Abbott spends $110M on drugmaker seeking to prevent AKI during surgery

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cardiology, surgery, error, blood - 284.85 Kb

Abbott has entered into an agreement to acquire AP214 from Action Pharma, a privately owned company based in Aarhus, Denmark, for $110 million.

AP214 is in development to prevent acute kidney injury (AKI) associated with major cardiac surgery in patients at increased risk and has further potential in adjacent indications, according to the companies. AP214 is a hormone analogue that targets both systemic inflammation and apoptosis caused by hypoxia that can occur during surgery.

In September 2011, Action Pharma announced positive Phase 2b top-line results evaluating the efficacy, safety and tolerability of AP214. Abbott plans to conduct another Phase 2b study, which is expected to begin later this year.

This acquisition will enhance Abbott's pipeline in renal care. Abbott has two investigational treatments in development for chronic kidney disease (CKD). Bardoxolone, an anti-oxidant inflammation modulator that activates Nrf2, a pathway involved in the progression of chronic kidney disease, is in Phase 3 development with Reata Pharmaceuticals. Atrasentan, a compound discovered by Abbott scientists, is being evaluated in a Phase 2b study in patients with diabetic kidney disease.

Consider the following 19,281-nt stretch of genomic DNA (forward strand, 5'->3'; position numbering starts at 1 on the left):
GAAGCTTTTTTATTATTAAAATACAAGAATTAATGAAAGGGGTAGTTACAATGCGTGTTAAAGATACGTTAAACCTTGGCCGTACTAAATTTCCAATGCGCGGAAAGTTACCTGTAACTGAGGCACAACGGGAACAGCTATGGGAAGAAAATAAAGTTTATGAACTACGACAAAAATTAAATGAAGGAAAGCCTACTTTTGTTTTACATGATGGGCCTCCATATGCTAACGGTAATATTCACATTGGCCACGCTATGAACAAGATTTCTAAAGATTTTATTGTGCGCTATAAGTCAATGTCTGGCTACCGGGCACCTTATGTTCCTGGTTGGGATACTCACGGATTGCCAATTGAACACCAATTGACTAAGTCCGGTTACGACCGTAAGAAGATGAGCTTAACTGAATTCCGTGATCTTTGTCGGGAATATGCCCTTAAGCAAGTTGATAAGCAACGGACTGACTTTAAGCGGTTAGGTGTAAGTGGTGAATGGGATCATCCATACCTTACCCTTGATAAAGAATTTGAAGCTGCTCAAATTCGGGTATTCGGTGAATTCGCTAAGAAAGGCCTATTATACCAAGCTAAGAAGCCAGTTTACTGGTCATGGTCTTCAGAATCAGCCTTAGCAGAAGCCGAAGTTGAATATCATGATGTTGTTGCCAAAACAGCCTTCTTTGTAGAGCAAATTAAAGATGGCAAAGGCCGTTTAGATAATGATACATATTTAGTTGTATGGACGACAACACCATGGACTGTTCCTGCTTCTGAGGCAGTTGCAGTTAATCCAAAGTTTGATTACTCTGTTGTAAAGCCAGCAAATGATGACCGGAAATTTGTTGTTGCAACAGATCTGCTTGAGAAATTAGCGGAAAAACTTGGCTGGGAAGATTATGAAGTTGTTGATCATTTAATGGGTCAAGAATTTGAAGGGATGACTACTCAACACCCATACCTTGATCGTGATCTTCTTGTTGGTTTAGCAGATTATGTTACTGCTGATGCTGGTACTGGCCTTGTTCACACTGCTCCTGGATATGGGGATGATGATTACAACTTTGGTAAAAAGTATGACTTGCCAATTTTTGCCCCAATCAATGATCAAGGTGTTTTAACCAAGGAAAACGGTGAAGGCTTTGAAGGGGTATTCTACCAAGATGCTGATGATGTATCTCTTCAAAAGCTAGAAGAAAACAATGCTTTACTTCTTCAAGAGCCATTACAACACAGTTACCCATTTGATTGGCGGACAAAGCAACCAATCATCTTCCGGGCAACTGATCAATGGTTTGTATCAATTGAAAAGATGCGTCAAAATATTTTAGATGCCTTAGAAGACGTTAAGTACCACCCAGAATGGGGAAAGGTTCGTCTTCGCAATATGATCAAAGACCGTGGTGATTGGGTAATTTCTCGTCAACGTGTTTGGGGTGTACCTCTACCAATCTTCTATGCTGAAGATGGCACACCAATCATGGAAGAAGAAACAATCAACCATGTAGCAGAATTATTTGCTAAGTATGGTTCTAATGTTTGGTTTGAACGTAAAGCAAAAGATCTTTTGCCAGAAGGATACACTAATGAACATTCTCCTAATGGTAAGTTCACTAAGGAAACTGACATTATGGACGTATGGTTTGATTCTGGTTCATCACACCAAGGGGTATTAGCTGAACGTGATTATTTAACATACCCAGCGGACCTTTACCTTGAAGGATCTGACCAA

Under the terms of the agreement, the Abbott Park, Ill.-based Abbott said it will acquire all global rights to develop and commercialize AP214 for the prevention of AKI and other relevant indications. Abbott will provide a cash payment of $110 million to Action Pharma and will be responsible for funding all future development and commercialization activities regarding AP214. No later milestone payments or royalties will be paid to Action Pharma. Abbott expects to incur a one-time specified item in the second quarter of 2012, related to this payment.

In 2003, Action Pharma in-licensed Zealand Pharma SIP technology for use with pro-opiomelanocortin derivatives. As part of the agreement between Abbott and Action Pharma, Action Pharma's original licensing agreement with Zealand Pharma regarding the SIP technology is cancelled, and superseded with a new agreement between Abbott and Zealand Pharma regarding the SIP technology.

Upon the closing of the Abbott and Action Pharma transaction, Action Pharma will make a one-time payment to Zealand Pharma of $11 million. Zealand Pharma will also be entitled to a low single-digit royalty on Abbott's future global sales of AP214 (referred to as ZP1480 by Zealand Pharma). Since 2003, Action Pharma has solely developed AP214 to its current clinical status.

Back Bay Life Science Advisors provided strategic advisory services for Action Pharma prior to and throughout the transaction.